Heart attacks, strokes and death were more common in patients whose weight changed the most over four years.
For some patients, weight changes might have reflected yo-yo dieting, which some previous studies have suggested may be unhealthy for people without heart problems. That means a hefty but stable weight might be healthier than losing but repeatedly regaining extra pounds.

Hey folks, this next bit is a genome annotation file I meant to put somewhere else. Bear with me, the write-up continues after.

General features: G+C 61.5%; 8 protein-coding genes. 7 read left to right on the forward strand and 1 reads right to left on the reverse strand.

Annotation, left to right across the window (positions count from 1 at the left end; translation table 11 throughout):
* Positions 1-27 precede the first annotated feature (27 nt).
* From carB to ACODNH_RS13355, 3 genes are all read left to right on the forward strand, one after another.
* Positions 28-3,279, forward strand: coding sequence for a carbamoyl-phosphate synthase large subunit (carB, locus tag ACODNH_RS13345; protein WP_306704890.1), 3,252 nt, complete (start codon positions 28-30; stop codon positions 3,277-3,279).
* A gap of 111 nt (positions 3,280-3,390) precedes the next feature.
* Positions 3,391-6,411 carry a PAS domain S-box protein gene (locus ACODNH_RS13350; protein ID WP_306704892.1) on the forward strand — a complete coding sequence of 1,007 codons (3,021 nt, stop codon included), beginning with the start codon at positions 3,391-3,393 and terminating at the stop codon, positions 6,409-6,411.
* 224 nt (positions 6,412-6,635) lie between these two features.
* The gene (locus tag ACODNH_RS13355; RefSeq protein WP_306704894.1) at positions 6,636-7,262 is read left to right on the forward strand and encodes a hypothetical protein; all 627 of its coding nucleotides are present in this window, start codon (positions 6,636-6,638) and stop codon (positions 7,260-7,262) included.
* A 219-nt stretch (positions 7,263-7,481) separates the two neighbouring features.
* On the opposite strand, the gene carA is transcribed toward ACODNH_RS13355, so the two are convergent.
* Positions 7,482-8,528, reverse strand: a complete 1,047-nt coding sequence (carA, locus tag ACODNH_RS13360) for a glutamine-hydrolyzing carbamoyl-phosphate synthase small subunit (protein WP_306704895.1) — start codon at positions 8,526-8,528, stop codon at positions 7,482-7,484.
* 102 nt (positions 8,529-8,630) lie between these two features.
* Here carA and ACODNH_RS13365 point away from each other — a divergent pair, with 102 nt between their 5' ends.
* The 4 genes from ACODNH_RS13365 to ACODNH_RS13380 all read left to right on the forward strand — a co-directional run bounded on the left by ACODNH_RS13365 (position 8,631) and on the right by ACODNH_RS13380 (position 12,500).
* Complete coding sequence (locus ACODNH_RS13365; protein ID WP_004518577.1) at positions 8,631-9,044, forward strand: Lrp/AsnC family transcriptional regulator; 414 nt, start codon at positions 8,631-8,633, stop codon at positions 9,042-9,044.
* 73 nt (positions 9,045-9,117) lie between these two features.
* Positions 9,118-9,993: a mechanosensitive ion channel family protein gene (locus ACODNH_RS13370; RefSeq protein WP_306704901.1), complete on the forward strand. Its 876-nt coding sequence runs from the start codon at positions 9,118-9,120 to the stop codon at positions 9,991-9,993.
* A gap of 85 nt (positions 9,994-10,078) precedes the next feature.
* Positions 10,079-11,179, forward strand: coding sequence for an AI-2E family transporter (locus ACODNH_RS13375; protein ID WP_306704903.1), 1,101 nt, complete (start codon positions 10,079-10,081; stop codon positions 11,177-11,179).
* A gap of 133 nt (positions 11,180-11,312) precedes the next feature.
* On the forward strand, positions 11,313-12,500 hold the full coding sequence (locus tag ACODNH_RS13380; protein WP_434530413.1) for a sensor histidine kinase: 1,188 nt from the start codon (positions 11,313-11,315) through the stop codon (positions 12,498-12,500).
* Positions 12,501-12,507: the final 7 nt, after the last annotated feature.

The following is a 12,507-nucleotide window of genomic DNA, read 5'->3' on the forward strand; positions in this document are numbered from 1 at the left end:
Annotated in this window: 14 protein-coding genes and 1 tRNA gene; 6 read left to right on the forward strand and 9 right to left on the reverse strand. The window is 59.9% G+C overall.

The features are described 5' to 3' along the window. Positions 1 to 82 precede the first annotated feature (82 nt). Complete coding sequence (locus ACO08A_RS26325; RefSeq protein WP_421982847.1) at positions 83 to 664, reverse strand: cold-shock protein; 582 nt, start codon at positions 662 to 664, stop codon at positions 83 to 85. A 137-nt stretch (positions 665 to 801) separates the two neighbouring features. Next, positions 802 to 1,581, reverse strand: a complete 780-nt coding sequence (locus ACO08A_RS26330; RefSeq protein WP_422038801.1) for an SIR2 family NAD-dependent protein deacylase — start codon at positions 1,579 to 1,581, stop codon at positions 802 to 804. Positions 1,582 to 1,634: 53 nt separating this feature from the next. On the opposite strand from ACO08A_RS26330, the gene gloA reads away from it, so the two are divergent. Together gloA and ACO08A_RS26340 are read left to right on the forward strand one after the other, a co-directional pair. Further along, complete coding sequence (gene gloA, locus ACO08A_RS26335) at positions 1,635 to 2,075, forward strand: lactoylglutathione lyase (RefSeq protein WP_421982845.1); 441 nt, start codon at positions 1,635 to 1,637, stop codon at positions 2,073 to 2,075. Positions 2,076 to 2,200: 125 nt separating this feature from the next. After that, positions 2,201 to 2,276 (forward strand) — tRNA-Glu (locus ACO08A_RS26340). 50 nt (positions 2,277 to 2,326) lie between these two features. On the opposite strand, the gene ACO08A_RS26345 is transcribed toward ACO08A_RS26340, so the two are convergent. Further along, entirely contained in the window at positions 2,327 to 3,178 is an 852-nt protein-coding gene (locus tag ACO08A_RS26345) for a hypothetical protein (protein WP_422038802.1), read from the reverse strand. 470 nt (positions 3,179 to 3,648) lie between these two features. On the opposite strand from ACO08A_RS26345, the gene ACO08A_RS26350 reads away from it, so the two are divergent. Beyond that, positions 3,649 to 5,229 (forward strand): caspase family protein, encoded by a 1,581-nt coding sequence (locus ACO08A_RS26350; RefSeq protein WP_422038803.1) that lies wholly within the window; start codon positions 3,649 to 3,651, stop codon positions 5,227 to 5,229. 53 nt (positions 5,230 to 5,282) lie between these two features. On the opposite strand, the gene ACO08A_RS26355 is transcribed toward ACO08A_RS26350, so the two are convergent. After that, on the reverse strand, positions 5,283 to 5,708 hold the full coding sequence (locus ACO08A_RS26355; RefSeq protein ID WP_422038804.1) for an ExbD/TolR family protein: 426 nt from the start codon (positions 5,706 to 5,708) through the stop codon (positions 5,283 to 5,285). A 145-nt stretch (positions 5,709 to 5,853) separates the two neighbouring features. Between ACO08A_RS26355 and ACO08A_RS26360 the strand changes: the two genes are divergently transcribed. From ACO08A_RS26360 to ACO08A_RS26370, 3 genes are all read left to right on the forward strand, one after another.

But big weight fluctuations in heart patients studied could also have been unintentional and a possible sign of serious illness that would explain the results.
Experts say more research is needed on potential risks of yo-yoing weight.
The study was published Wednesday in the New England Journal of Medicine.